How to Have the Worst Road Trip Ever

Over the years, many people have asked me about vehicle preparation and motoring tips for summer vacation. Most mechanical breakdowns are preventable, as are many accidents.

So, if you want to have a really horrible road trip, follow this list. The chance of having a fun, safe and uneventful driving experience will decrease with the more you follow.

Names have been omitted to protect the guilty.

1. Ignore any and all warning signs of impending doom
Do dogs bark at your vehicle and small children run for cover when you drive past? If it sounds like there is a symphony of crickets playing under the hood of your car, pretend you don’t notice. It must be the car behind you.

2. Wiper Blades
Forget about them. The blades worked pretty well in the winter to scrape the frost and ice off the windshield, and many locations are experiencing a drought this year. The chances of actually having to turn the wipers on are remote. New blades are expensive, and you can see out of half the windshield anyway.

3. Exhaust system
Why bother with a big stereo system when you can draw attention to yourself with a noisy exhaust? The sparks will only last for a few kilometres once the muffler drops down and hits the road.

That in itself is sure to bring waves of encouragement and cheers of excitement from fellow motorists. Perhaps you will get lucky and the muffler will fall right off.

4. Maintenance items
That amber “Check Engine” light is only amber, after all. The problem can’t be that serious, as the engine still runs on five out of six cylinders. There must still be some oil in the engine as the red oil pressure light hasn’t come on yet. Cooling systems only fail during expensive TV ad campaigns by antifreeze manufacturing companies.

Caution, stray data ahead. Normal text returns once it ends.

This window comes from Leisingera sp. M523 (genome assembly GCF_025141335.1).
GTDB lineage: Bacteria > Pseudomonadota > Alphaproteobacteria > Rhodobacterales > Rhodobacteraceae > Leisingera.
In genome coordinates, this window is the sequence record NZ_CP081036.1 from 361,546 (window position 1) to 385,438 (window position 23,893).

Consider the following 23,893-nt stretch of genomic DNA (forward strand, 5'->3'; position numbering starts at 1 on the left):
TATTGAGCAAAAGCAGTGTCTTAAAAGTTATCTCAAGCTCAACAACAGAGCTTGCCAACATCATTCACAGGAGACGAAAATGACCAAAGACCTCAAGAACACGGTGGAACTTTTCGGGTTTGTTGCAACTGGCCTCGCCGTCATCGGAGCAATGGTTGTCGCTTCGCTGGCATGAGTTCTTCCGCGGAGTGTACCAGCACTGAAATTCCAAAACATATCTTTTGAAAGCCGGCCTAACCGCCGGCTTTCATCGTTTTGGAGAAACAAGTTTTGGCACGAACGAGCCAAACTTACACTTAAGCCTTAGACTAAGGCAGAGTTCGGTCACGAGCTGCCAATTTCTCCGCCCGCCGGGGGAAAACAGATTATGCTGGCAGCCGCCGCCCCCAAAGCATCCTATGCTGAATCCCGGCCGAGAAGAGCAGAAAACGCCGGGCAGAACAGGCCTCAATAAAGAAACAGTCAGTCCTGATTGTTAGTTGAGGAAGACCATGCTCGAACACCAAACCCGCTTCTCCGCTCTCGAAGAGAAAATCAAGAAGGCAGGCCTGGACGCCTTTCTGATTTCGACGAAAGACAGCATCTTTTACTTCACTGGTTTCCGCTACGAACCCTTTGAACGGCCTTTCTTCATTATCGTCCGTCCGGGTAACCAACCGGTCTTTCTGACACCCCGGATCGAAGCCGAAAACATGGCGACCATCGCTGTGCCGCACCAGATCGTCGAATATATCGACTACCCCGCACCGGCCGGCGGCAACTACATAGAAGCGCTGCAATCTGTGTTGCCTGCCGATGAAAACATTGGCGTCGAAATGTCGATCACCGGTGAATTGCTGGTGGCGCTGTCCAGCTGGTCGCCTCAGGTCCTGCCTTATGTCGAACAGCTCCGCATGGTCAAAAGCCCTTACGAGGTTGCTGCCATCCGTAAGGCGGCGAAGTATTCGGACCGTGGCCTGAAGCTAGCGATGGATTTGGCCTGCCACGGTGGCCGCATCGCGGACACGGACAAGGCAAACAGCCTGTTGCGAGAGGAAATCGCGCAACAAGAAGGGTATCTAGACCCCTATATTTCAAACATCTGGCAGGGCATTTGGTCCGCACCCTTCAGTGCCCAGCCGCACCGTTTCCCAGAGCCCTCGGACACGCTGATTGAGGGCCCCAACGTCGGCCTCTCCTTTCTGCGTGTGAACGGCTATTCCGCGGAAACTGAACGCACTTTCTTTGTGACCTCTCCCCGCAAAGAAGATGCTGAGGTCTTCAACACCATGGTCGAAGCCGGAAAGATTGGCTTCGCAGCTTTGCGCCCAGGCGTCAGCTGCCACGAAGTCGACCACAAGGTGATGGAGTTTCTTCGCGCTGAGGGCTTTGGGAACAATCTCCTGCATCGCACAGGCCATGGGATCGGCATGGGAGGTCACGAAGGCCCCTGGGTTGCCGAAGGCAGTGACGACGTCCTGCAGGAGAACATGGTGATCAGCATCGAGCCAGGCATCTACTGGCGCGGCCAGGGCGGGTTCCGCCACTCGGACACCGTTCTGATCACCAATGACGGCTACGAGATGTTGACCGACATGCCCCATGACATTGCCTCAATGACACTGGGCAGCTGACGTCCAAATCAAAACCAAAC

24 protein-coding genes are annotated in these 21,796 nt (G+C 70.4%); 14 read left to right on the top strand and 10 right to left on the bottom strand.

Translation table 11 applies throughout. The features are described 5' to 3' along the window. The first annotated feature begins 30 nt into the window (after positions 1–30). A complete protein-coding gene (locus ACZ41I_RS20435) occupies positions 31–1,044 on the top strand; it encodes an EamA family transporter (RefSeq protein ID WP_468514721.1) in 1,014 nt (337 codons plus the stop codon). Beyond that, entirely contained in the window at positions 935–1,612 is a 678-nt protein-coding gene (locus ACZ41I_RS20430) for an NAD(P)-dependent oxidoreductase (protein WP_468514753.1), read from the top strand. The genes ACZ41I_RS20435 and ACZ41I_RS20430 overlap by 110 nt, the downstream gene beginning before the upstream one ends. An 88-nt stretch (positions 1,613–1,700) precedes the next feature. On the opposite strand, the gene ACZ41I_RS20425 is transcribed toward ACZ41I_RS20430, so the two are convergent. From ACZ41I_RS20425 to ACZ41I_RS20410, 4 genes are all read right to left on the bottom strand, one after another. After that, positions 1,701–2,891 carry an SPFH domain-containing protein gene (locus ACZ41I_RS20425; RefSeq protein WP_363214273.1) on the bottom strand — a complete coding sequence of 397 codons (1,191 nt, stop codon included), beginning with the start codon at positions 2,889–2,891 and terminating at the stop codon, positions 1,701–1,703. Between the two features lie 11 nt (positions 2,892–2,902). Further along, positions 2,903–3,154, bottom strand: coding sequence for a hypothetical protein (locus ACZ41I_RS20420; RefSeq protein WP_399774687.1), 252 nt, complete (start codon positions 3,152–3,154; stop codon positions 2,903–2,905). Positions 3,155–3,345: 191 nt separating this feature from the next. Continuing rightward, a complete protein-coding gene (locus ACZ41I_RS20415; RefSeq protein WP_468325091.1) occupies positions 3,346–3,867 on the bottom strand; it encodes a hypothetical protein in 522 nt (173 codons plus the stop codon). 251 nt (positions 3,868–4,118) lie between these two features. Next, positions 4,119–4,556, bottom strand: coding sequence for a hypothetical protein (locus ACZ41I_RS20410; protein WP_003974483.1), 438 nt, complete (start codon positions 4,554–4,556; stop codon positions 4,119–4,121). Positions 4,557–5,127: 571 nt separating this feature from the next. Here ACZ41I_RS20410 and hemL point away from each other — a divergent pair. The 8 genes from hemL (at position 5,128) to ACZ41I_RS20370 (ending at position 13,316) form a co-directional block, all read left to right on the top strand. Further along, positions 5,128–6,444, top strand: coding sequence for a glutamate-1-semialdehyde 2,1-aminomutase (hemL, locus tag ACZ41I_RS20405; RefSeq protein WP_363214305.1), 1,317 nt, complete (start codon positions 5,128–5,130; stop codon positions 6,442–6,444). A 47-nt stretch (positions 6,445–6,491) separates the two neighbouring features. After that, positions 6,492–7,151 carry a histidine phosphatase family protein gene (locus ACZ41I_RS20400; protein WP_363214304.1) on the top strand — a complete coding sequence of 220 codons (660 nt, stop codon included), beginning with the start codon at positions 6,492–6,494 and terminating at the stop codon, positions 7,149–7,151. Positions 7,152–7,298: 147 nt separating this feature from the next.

5. Air conditioning
Don’t get its performance checked before hitting the open road. There is nothing like the wind in your hair and the thunderous sound of air movement at highway speeds to put you in the holiday mood. In the back seat, the kids will and appreciate that kind of airflow.

6. Tires
They are round and black. What else is there to know? Tire pressure gauges are for wimps. Cracks in the tread and sidewalls? I’m sure they are minor. The car is equipped with a spare if something happens. Haven’t checked the pressure in the spare for a decade? No worries, it is probably OK.

7. Drive aggressively
You want and deserve the best camping spots. Speed limits are only suggestions for poor drivers. There is no penalty in fuel consumption for going faster. Gasoline is cheap these days, and oil supplies unlimited. Might as well forget about using the turn signals too, as that would give away your strategy to other motorists. Keep them guessing.

8. Towing
Find the biggest trailer you can afford, and pull it with your half-ton truck! Old Betsy is tough: you’ve pulled a few tree stumps out with her, and she was top of the line in 1990. If you have run out of space in the truck, might as well pack some more stuff into the trailer. Load all heavy items at the rear of the truck and in the front of the trailer to obtain that “Going on Vacation” look.

Take absolutely everything that you could possibly ever need. Ensure the resulting tow vehicle and trailer combination looks like a shallow “V” from the side.

This configuration will yield ultimate handling and braking capabilities. Like speed limits, Gross Vehicle Weight Ratings are only suggested limits by the manufacturer. Remember, there won’t be any change in the way the vehicle handles or stops. Better yet, speed while towing.

9. Stick your feet out the window
If you are the lucky one not driving, unbuckle your seatbelt and relax. Everyone loves a little cool breeze over their feet. Others with less flexibility will be envious, and will most likely give a hand gesture to show approval.

10. Read while driving
Let’s be honest. Driving through the prairies can be pretty boring. It’s all flat and straight anyway, so why not catch up on that novel you’ve wanted to read?

Most airbags in the centre of the steering wheel will provide a nice flat surface for the book, and you can still turn the wheel if necessary!

Tolstoy’s War and Peace could ease the pain of a prairie journey or provide entertainment while recovering in post-op.